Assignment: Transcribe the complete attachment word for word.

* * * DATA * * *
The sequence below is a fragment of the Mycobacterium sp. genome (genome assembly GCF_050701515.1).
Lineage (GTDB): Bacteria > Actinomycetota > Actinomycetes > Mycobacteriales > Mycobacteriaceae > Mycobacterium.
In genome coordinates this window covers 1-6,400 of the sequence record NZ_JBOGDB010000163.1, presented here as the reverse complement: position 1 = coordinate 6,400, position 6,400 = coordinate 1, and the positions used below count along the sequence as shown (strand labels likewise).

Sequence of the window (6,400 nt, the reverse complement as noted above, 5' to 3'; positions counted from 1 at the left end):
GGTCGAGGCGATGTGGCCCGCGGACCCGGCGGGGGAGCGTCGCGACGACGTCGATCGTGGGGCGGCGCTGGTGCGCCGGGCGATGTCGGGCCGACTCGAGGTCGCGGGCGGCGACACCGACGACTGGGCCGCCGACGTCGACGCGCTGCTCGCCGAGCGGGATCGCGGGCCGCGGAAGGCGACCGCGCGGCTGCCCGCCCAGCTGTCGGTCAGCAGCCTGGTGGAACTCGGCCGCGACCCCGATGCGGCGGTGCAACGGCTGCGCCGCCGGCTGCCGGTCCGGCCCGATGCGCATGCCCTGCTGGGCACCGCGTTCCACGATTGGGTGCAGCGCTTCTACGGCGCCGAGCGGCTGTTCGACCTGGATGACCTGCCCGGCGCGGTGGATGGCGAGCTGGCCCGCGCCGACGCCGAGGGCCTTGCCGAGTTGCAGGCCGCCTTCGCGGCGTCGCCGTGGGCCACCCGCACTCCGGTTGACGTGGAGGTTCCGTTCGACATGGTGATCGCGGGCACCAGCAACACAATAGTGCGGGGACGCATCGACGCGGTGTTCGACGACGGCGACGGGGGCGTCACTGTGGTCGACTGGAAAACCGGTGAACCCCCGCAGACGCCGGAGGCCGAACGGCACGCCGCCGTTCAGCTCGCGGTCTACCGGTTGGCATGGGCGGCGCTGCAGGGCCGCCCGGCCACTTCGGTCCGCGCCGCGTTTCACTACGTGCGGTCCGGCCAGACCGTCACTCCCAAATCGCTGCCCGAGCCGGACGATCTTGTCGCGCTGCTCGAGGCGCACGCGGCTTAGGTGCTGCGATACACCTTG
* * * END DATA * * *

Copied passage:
The sequence below is a fragment of the Mycobacterium sp. genome (genome assembly GCF_050701515.1).
Lineage (GTDB): Bacteria > Actinomycetota > Actinomycetes > Mycobacteriales > Mycobacteriaceae > Mycobacterium.
In genome coordinates this window covers 1-6,400 of the sequence record NZ_JBOGDB010000163.1, presented here as the reverse complement: position 1 = coordinate 6,400, position 6,400 = coordinate 1, and the positions used below count along the sequence as shown (strand labels likewise).

Sequence of the window (6,400 nt, the reverse complement as noted above, 5' to 3'; positions counted from 1 at the left end):
GGTCGAGGCGATGTGGCCCGCGGACCCGGCGGGGGAGCGTCGCGACGACGTCGATCGTGGGGCGGCGCTGGTGCGCCGGGCGATGTCGGGCCGACTCGAGGTCGCGGGCGGCGACACCGACGACTGGGCCGCCGACGTCGACGCGCTGCTCGCCGAGCGGGATCGCGGGCCGCGGAAGGCGACCGCGCGGCTGCCCGCCCAGCTGTCGGTCAGCAGCCTGGTGGAACTCGGCCGCGACCCCGATGCGGCGGTGCAACGGCTGCGCCGCCGGCTGCCGGTCCGGCCCGATGCGCATGCCCTGCTGGGCACCGCGTTCCACGATTGGGTGCAGCGCTTCTACGGCGCCGAGCGGCTGTTCGACCTGGATGACCTGCCCGGCGCGGTGGATGGCGAGCTGGCCCGCGCCGACGCCGAGGGCCTTGCCGAGTTGCAGGCCGCCTTCGCGGCGTCGCCGTGGGCCACCCGCACTCCGGTTGACGTGGAGGTTCCGTTCGACATGGTGATCGCGGGCACCAGCAACACAATAGTGCGGGGACGCATCGACGCGGTGTTCGACGACGGCGACGGGGGCGTCACTGTGGTCGACTGGAAAACCGGTGAACCCCCGCAGACGCCGGAGGCCGAACGGCACGCCGCCGTTCAGCTCGCGGTCTACCGGTTGGCATGGGCGGCGCTGCAGGGCCGCCCGGCCACTTCGGTCCGCGCCGCGTTTCACTACGTGCGGTCCGGCCAGACCGTCACTCCCAAATCGCTGCCCGAGCCGGACGATCTTGTCGCGCTGCTCGAGGCGCACGCGGCTTAGGTGCTGCGATACACCTTG